Archie Tinelli

Leadership Lessons

Leadership Guiding Lights

Some people are guiding lights who educate, inform, and inspire us by changing how we think about important things. Warren Bennis was just such a man. As an author, scholar, and professor he changed how we think about and practice leadership.

 

He helped us to understand the differences between leaders and managers. He believed that managers do things right whereas leaders do the right things. That distinction is huge.

 

For Bennis, managers keep their eyes on the bottom line and organize things so the business is running smoothly, efficiently, and effectively. Their major concerns are all about making sure things operate properly and the business is sustainable, growing, and profitable.

 

Leaders, on the other hand, keep their eyes on the horizon and focus the attention of the organization on the future and what it’s going to take to thrive in a dynamic environment. Their major concerns are creating a compelling case for the future of the organization and helping people in the business become active partners in reaching it.

 

Most of the business people I know are one or the other – either a manager or a leader. They rarely are both. Why is that?

 

The needs, desires, and interests of leaders and managers are not the same. They also have different skills and abilities.

 

The best managers I know take great satisfaction from making things work well. They like to improve the ways that the organization does things – they streamline processes, improve how things are measured, help people manage their time and resources better, eliminate obstacles, reduce duplication, confusion, and miscommunications, they address problems head on, and they make sure people are held accountable for results.

 

The best leaders I know are exceptional at inspiring people to create a new and different organization. They like to get people excited and engaged in things that change the business – they develop a compelling new vision of the future, create new structures and processes that move the organization forward, discard ways of doing business that reflect the old paradigm, identify and teach new ways to engage with colleagues, clients, and the community, celebrate changes that accelerate progress, and become the visual and verbal advocates for and living symbols of change.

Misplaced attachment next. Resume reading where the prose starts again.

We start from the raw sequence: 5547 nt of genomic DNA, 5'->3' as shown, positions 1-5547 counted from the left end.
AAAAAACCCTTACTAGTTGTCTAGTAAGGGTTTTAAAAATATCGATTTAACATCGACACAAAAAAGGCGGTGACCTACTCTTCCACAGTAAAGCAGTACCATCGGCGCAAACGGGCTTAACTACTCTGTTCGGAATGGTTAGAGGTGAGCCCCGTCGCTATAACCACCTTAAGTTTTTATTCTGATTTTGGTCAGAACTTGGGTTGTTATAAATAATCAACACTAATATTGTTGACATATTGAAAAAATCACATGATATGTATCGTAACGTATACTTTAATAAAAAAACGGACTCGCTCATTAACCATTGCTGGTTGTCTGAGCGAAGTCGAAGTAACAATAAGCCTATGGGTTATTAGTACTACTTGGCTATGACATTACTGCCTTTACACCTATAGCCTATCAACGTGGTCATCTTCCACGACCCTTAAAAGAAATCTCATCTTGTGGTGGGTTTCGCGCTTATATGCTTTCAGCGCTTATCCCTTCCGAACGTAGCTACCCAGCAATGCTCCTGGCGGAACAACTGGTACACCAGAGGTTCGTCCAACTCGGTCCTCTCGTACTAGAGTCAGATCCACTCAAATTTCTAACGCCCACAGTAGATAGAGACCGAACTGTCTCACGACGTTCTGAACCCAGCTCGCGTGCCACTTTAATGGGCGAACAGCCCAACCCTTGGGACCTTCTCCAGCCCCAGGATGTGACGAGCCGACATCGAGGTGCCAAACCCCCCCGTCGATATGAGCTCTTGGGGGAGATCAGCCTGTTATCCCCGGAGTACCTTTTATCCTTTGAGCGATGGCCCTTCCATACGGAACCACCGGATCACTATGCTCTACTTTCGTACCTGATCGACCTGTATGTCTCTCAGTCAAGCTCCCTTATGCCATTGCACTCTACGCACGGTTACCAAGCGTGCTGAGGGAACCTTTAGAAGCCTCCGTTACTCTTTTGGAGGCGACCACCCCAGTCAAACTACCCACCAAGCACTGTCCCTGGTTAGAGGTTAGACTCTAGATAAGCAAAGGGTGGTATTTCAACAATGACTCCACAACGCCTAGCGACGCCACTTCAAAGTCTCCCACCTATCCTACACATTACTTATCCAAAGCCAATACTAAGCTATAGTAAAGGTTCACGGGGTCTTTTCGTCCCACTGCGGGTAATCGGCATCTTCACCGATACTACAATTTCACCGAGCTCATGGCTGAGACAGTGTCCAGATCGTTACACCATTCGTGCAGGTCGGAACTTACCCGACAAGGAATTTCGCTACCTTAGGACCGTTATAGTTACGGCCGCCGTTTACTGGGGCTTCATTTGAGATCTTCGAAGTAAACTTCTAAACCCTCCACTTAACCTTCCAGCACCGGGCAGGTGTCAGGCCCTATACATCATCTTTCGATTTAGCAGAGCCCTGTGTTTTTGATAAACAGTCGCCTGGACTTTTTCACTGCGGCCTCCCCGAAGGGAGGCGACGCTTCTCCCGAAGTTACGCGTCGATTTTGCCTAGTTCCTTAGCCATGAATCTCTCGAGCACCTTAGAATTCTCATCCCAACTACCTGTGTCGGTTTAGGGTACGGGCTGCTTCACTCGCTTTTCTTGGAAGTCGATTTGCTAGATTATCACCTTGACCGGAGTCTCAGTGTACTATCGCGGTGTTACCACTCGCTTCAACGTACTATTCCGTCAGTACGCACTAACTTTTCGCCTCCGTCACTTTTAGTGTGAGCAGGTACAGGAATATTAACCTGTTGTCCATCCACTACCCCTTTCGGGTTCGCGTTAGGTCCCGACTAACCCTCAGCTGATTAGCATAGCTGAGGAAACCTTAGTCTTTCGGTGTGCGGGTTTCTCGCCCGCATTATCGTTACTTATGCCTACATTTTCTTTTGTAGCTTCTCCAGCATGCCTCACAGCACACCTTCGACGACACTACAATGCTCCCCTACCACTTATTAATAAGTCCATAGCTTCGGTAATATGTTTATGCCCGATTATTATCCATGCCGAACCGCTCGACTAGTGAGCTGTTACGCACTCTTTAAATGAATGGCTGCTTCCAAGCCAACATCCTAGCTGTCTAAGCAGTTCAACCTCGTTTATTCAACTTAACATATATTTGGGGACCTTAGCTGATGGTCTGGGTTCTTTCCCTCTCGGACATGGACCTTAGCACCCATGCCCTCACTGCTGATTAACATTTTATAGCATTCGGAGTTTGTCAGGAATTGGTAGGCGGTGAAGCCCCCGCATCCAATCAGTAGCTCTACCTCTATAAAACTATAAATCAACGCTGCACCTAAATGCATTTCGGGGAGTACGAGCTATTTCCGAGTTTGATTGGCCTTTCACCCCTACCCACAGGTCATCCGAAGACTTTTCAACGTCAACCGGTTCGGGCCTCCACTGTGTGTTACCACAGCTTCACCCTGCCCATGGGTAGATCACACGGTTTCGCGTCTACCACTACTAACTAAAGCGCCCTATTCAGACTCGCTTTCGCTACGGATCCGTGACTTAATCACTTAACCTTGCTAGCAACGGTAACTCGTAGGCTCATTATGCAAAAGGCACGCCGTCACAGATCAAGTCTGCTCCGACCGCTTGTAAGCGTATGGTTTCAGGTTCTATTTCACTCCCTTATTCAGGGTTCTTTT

Which one are you? Is your natural inclination to focus on the future and create a new organization or do you normally want to work on the here-and-now to make things run smoothly and effectively?

 

There is no right or wrong answer – what matters is that you understand the most accurate and honest reflection of your interests, values, skills, and desires. Knowing the difference between being a manager and being a leader affects your success and your career. It’s not merely a theoretical difference – it’s relevant and practical.

 

The men and women I’ve worked with, once they recognized their natural default for being either a manager or a leader, were far better able to decide which jobs and opportunities were better for them and better for the company, too. They decided where to go and what to do based on their strengths and interests and, as a result, they became even more successful.           

 

Those men and women who did not recognize what they were (leader or manager) often found themselves in situations where they struggled. They failed to meet the challenges because their knowledge, skills, interests, and desires did not match the needs of the situation.

 

We can all be thankful to Warren Bennis – it’s his insight, intelligence, and understanding that help us to manage our careers better and be more effective managers or leaders.

 

 

 

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This entry was posted on September 1, 2014 by .

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